When I hit play on Jessica O. Matthews’ AfroTech talk the other night, I had no idea what to expect. I had never heard of her or her company Uncharted Play before that moment. I was about to make dinner and was looking for something interesting to listen to. And since Blavity had just released the videos from their inaugural event, I was game!
Not too long into it, I felt a great sense of shame. Like, have you ever met someone online or in real life, or come across an article or a social media profile that you never heard of before, that hits you in such a way that you suddenly feel deep shame? Like for real shame – that you never heard of this amazingly talented, gifted, beautiful - whatever - person before?
Well, that’s how I felt about 2.5 minutes into Jessica’s TEDx-style talk. Shortly before the shame set in, she said something thought provoking and I took that as my opportunity to show my support and tweet it out.
“I don’t know how to swim, but I know how NOT to drown.”
Not, even 15 minutes later, I found myself hands deep in raw meat and fumbling to pause the video so that I could tweet an incredible stat:
There have only been 13 black women who ever raised more than $1 million dollars. (Jessica raised $7 million – the largest Series A that any Black woman has ever raised.)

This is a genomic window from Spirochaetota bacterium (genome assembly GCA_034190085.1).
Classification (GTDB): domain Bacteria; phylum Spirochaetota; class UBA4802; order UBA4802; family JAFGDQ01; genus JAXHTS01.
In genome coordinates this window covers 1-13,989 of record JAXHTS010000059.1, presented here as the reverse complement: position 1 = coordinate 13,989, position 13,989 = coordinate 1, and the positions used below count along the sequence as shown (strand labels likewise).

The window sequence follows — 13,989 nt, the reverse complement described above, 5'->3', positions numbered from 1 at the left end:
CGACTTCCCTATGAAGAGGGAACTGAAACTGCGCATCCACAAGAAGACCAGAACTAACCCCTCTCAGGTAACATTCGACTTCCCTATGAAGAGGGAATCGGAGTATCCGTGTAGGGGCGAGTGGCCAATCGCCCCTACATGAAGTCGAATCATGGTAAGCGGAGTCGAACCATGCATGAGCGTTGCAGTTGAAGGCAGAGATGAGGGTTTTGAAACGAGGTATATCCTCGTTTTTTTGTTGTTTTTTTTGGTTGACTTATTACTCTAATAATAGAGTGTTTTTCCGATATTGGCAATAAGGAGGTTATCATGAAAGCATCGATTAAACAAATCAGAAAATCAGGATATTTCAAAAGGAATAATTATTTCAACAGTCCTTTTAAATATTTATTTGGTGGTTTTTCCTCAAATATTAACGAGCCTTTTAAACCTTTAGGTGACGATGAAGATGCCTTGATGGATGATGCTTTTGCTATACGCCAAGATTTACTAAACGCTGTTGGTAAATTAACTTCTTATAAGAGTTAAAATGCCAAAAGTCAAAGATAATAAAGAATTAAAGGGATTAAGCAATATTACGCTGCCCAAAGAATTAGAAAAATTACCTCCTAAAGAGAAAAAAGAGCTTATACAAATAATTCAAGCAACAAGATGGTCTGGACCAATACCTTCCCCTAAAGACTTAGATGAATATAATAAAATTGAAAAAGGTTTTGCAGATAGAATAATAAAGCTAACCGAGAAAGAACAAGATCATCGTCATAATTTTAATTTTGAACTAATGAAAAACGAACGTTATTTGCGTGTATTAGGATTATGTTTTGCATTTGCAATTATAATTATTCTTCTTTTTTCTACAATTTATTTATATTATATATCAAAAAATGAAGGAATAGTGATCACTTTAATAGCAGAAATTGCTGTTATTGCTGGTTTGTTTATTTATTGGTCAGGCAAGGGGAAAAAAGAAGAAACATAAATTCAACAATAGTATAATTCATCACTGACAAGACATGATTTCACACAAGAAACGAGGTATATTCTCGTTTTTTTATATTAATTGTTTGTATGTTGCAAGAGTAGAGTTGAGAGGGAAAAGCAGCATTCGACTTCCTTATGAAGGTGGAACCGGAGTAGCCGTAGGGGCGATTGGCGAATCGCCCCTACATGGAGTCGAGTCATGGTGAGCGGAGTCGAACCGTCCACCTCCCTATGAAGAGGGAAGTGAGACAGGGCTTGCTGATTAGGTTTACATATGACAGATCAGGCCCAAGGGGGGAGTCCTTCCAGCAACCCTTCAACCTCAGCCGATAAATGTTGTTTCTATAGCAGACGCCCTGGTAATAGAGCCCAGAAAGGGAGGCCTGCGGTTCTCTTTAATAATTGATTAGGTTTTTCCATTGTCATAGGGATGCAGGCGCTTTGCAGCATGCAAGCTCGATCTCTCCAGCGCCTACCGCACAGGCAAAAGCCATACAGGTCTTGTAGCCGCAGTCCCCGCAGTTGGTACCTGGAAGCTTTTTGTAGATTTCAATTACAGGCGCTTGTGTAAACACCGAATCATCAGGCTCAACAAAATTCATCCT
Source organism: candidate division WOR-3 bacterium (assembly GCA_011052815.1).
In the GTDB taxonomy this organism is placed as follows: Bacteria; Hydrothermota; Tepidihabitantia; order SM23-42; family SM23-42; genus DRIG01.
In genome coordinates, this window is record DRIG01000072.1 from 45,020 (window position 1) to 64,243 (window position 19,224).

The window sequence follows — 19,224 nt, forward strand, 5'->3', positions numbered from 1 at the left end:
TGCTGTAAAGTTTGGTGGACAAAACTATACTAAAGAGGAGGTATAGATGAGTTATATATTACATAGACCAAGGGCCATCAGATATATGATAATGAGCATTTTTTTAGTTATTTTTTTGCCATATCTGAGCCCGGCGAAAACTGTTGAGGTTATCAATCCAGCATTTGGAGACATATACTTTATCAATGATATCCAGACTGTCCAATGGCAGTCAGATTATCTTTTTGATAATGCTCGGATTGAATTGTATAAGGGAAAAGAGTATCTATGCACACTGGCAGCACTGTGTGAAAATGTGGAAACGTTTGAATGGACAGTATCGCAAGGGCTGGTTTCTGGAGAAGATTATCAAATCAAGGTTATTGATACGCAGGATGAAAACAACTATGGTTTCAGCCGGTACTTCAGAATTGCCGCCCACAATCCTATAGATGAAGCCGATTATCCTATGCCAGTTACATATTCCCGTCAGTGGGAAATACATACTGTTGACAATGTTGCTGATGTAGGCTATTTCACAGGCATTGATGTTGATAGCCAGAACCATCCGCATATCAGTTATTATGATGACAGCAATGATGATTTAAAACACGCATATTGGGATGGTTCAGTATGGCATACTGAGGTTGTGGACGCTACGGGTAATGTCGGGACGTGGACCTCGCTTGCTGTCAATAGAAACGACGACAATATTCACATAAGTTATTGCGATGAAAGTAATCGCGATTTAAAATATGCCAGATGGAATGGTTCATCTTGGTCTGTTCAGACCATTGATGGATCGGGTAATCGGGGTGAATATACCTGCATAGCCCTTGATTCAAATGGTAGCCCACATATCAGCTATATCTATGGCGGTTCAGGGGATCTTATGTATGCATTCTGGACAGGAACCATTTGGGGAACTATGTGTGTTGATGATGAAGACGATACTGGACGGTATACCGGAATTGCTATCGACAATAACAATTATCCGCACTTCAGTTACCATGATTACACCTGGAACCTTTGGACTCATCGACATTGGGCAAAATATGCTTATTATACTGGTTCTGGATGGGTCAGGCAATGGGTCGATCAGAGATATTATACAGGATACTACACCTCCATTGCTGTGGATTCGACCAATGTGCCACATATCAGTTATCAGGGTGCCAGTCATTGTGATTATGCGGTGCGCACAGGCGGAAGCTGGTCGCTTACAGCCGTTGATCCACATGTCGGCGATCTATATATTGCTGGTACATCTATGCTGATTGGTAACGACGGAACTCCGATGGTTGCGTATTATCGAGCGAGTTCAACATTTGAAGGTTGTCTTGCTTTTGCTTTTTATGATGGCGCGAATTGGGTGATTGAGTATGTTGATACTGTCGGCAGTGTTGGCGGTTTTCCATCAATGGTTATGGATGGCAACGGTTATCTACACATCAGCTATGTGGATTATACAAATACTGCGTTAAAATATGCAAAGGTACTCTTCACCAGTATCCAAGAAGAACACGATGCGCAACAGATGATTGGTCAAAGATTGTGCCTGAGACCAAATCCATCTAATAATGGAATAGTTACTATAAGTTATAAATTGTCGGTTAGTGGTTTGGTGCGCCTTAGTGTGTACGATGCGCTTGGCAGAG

But, before I could get my hands clean enough to pause it, I was thinking, Wow! This is gonna be one of them really tweetable talks! I was all, Damn girl, yaass! And then two seconds later, literally in tears.
I quickly realized I wasn’t tweeting through this one. And that I wanted to do more than that. So, I cleaned my hands, rewound the video and just listened without interruption.
And still, after listening to it again for a second time, I’m left feeling all the feels, lol.
She just said so damn much, and in a language, and in a way that I could totally relate to. Not as a Black woman, of course. But as a woman, yes. As an urban chick with thick thighs (peep the video), a member of the community, and a woman married to a Black man – yes, most definitely.